China Iron-Ore Stockpiles Post Biggest Monthly Gain in 2016

  • Port holdings expand for seventh week to 106.05 million tons
  • Inventories rise along with prices in ‘apparent contradiction’

Iron-ore stockpiles at ports in China expanded again to cap the biggest monthly increase this year, with holdings piling up in the world’s biggest user of the raw material even as prices increased in July.

The stockpiles increased 0.4 percent to 106.05 million metric tons this week, expanding to the highest level since December 2014, according to Shanghai Steelhome Information Technology Co. They are 4.5 percent higher this month, the biggest increase since December, when they climbed 6.2 percent.

The raw material has rallied in 2016 as demand in China proved more resilient than expected, with steelmakers notching record daily output last month. Still, miner BHP Billiton Ltd. forecast in May that the port stockpiles may go on rising through the rest of the year, highlighting increased supplies.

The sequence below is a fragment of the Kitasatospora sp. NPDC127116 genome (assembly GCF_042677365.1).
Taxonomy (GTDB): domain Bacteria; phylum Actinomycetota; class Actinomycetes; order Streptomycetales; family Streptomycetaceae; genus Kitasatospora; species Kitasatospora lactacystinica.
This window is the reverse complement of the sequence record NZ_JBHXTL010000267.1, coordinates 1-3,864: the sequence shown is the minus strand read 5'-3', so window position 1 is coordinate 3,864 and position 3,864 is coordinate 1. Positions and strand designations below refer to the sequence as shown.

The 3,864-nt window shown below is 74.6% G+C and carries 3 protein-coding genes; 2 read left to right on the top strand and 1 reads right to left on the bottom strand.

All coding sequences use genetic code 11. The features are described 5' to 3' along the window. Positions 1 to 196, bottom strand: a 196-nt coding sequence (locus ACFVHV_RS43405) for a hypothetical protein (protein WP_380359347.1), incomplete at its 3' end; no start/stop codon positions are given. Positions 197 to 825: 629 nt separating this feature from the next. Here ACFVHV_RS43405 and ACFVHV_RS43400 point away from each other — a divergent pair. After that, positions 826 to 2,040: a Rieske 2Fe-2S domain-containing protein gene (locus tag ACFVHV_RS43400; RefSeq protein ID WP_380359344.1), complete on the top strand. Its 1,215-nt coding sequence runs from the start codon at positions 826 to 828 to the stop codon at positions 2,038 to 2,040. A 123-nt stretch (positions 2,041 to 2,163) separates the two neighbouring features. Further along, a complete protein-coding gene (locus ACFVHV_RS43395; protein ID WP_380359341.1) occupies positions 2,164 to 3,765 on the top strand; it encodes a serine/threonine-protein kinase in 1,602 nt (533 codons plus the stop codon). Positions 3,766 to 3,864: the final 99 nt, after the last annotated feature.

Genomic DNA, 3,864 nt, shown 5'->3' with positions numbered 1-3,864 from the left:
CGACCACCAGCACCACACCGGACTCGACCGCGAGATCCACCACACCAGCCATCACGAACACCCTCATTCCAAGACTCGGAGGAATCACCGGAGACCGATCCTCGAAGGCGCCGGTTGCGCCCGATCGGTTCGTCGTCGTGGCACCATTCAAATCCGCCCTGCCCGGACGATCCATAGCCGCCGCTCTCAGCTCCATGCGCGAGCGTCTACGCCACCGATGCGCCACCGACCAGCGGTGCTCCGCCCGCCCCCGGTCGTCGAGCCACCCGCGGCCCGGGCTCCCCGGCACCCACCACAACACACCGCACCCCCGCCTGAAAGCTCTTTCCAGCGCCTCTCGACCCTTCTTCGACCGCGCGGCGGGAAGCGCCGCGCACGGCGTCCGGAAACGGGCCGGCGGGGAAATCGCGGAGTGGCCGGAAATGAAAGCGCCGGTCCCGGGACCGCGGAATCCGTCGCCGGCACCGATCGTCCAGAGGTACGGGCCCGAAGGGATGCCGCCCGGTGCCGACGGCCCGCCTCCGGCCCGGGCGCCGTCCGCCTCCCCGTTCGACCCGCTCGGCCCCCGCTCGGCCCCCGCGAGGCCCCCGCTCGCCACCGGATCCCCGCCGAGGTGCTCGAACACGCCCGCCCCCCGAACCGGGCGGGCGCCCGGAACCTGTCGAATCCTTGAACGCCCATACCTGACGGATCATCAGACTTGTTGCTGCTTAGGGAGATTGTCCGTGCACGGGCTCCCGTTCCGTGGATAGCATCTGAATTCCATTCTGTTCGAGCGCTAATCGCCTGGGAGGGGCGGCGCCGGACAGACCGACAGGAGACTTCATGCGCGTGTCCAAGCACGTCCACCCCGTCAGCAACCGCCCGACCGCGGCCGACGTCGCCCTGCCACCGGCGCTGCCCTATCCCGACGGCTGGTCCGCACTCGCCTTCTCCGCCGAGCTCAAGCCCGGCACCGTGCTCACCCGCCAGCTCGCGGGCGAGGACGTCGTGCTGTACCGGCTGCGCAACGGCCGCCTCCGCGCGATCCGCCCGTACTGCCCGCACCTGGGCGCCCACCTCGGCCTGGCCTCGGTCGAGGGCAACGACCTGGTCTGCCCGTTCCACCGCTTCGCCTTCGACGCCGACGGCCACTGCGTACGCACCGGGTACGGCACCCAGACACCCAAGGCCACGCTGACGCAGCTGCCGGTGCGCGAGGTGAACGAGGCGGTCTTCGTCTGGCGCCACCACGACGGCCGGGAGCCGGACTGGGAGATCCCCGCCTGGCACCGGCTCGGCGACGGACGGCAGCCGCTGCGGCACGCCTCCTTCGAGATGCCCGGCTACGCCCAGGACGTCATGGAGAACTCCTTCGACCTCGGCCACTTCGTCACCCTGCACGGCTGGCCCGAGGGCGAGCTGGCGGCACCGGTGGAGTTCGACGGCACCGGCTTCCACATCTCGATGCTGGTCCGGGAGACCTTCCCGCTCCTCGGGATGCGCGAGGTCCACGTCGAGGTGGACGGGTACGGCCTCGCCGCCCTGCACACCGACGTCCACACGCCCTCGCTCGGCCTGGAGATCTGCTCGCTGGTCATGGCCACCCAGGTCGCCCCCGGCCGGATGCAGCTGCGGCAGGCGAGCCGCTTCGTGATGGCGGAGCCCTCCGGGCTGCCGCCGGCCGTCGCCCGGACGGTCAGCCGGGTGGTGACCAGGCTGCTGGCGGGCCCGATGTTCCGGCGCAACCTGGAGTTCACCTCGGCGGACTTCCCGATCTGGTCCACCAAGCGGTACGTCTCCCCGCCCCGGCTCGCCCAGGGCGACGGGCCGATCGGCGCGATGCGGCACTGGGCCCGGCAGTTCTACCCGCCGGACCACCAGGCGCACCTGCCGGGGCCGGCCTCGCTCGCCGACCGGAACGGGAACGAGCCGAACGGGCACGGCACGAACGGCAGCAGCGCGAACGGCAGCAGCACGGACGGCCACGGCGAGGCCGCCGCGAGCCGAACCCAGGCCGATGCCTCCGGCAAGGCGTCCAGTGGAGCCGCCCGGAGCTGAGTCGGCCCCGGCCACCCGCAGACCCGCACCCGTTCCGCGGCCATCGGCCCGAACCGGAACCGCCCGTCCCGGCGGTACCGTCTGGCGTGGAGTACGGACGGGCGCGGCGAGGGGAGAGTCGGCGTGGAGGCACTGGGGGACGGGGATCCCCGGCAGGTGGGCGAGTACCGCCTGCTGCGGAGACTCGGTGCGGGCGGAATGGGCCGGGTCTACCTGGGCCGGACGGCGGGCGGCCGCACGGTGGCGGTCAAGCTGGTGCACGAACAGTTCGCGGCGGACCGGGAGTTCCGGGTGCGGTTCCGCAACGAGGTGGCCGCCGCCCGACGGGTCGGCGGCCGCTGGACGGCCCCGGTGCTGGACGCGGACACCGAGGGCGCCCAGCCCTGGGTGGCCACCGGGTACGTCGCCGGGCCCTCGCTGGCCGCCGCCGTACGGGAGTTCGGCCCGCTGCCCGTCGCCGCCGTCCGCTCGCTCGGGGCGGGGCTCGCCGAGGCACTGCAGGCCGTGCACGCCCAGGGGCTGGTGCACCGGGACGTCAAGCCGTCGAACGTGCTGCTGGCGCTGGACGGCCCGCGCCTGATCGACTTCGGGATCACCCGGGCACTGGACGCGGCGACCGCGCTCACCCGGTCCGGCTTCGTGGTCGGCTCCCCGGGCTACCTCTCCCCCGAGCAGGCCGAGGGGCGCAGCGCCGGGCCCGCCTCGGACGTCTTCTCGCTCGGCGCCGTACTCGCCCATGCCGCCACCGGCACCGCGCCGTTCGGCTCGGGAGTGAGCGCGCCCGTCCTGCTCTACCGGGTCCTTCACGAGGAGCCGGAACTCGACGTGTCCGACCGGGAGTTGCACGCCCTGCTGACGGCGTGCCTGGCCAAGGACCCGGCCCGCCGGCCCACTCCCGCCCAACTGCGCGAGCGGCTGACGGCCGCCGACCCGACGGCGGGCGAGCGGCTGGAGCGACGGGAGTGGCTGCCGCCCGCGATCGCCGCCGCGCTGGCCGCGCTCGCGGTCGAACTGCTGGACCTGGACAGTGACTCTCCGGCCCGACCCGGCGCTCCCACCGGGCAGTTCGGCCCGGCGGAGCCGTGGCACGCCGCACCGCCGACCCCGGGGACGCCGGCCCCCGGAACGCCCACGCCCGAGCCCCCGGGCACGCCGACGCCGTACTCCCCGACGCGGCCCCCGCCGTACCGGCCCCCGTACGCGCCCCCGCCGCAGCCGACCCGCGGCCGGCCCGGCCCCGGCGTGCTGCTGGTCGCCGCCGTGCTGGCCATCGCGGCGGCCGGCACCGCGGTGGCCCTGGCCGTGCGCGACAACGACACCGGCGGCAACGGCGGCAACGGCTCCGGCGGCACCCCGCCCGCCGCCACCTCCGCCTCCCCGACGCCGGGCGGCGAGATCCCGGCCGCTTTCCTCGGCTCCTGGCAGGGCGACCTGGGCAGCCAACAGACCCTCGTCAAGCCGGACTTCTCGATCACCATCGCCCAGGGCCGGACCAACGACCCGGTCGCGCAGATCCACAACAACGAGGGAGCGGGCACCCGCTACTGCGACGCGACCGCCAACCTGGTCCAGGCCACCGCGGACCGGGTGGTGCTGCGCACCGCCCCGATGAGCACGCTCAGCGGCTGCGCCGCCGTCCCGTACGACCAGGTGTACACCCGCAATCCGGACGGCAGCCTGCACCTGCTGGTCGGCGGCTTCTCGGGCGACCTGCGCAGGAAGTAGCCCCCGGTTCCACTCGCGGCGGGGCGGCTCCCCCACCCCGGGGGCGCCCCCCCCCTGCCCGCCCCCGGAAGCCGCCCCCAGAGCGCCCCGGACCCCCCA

Goldman Sachs Group Inc. flagged this week what it called the “apparent contradiction” of high and rising inventories and resilient prices, and pointed to low stockpiles of steel products in China, according to a report.

Ore with 62 percent content at Qingdao fell 2.2 percent to $59.37 a ton on Friday, dropping from the highest level since May 3, according to Metal Bulletin Ltd. The price is 36 percent higher this year, rising 6.7 percent in July after back-to-back quarterly increases.

— With assistance by Jake Lloyd-Smith, and Ranjeetha Pakiam

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